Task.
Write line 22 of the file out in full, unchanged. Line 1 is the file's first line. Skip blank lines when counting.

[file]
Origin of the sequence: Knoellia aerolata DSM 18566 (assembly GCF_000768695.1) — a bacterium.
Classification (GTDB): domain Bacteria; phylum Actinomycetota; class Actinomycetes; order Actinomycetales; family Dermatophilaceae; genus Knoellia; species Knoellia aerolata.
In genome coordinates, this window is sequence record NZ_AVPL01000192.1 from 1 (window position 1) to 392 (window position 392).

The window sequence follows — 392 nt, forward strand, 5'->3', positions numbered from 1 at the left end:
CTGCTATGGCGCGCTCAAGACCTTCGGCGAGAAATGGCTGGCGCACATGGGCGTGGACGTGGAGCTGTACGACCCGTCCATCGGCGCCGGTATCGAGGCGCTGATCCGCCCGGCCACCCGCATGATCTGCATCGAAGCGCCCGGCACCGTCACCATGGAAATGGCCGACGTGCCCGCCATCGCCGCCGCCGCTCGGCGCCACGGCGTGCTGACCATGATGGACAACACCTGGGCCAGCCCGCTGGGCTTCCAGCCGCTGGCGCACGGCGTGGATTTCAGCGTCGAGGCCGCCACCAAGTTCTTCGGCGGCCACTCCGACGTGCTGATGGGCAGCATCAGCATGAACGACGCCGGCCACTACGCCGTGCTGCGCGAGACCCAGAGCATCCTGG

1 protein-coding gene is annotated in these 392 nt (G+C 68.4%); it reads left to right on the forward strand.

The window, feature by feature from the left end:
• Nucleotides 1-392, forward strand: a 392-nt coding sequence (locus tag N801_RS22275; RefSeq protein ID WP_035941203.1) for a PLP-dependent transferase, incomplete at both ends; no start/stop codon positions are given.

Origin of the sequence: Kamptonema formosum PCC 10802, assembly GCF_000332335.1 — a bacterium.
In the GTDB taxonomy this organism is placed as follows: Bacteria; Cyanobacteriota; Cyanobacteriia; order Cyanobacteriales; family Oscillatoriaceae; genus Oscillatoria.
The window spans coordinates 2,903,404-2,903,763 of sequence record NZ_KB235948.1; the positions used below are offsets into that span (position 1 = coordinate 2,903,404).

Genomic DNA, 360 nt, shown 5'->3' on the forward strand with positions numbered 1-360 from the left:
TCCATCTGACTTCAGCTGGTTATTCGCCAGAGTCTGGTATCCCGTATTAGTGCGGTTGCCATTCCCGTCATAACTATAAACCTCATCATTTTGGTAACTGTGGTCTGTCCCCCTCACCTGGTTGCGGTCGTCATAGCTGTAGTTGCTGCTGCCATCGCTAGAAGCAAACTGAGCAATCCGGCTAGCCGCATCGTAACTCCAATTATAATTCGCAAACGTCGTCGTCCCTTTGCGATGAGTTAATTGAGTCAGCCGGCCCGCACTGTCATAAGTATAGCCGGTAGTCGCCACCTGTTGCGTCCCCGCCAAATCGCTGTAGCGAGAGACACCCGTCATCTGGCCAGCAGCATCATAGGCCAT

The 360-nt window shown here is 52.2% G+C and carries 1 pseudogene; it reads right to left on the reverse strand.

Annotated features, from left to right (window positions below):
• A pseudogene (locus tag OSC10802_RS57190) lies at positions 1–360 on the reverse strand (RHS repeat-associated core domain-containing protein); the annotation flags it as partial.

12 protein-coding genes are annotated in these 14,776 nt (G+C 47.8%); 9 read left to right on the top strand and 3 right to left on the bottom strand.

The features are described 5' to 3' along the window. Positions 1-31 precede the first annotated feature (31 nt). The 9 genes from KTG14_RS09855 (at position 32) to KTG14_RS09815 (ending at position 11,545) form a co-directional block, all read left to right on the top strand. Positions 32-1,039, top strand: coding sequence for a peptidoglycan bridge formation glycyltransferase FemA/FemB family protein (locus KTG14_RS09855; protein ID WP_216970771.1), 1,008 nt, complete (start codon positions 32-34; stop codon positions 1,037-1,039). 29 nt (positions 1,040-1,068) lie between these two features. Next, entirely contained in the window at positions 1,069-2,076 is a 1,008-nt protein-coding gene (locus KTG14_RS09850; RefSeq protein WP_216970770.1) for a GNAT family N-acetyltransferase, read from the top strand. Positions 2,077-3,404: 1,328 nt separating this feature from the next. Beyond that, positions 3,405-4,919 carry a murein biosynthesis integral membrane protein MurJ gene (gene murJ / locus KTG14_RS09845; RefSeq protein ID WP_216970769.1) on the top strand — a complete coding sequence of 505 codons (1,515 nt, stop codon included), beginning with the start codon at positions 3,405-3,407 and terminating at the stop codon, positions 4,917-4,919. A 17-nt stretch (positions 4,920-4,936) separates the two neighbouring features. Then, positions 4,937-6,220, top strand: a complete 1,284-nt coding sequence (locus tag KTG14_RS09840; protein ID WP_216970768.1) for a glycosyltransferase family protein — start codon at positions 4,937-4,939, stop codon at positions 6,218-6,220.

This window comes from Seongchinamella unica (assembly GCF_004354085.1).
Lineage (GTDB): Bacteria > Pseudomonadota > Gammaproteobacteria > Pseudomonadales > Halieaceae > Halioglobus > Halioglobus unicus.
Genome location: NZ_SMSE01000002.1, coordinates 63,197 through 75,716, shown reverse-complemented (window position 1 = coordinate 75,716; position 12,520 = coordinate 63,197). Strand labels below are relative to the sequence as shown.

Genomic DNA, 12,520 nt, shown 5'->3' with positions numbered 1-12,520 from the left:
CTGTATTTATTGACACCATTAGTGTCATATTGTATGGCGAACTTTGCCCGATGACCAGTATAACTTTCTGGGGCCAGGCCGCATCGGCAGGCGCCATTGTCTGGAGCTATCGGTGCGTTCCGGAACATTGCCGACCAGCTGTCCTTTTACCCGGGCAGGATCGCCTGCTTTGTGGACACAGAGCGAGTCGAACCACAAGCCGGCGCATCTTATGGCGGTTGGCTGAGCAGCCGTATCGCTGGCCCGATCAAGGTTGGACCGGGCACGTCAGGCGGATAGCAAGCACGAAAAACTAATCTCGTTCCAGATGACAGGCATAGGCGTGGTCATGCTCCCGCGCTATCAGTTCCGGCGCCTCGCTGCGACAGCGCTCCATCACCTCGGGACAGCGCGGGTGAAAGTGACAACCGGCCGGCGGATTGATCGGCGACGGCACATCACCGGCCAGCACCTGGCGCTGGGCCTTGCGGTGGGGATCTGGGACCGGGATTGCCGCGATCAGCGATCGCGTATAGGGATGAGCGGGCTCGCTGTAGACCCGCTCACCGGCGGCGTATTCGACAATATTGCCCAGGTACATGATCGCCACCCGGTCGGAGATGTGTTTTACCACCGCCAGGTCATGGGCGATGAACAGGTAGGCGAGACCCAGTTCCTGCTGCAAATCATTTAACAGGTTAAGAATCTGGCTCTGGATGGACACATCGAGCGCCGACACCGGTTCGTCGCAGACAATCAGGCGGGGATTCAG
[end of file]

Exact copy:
Genomic DNA, 12,520 nt, shown 5'->3' with positions numbered 1-12,520 from the left: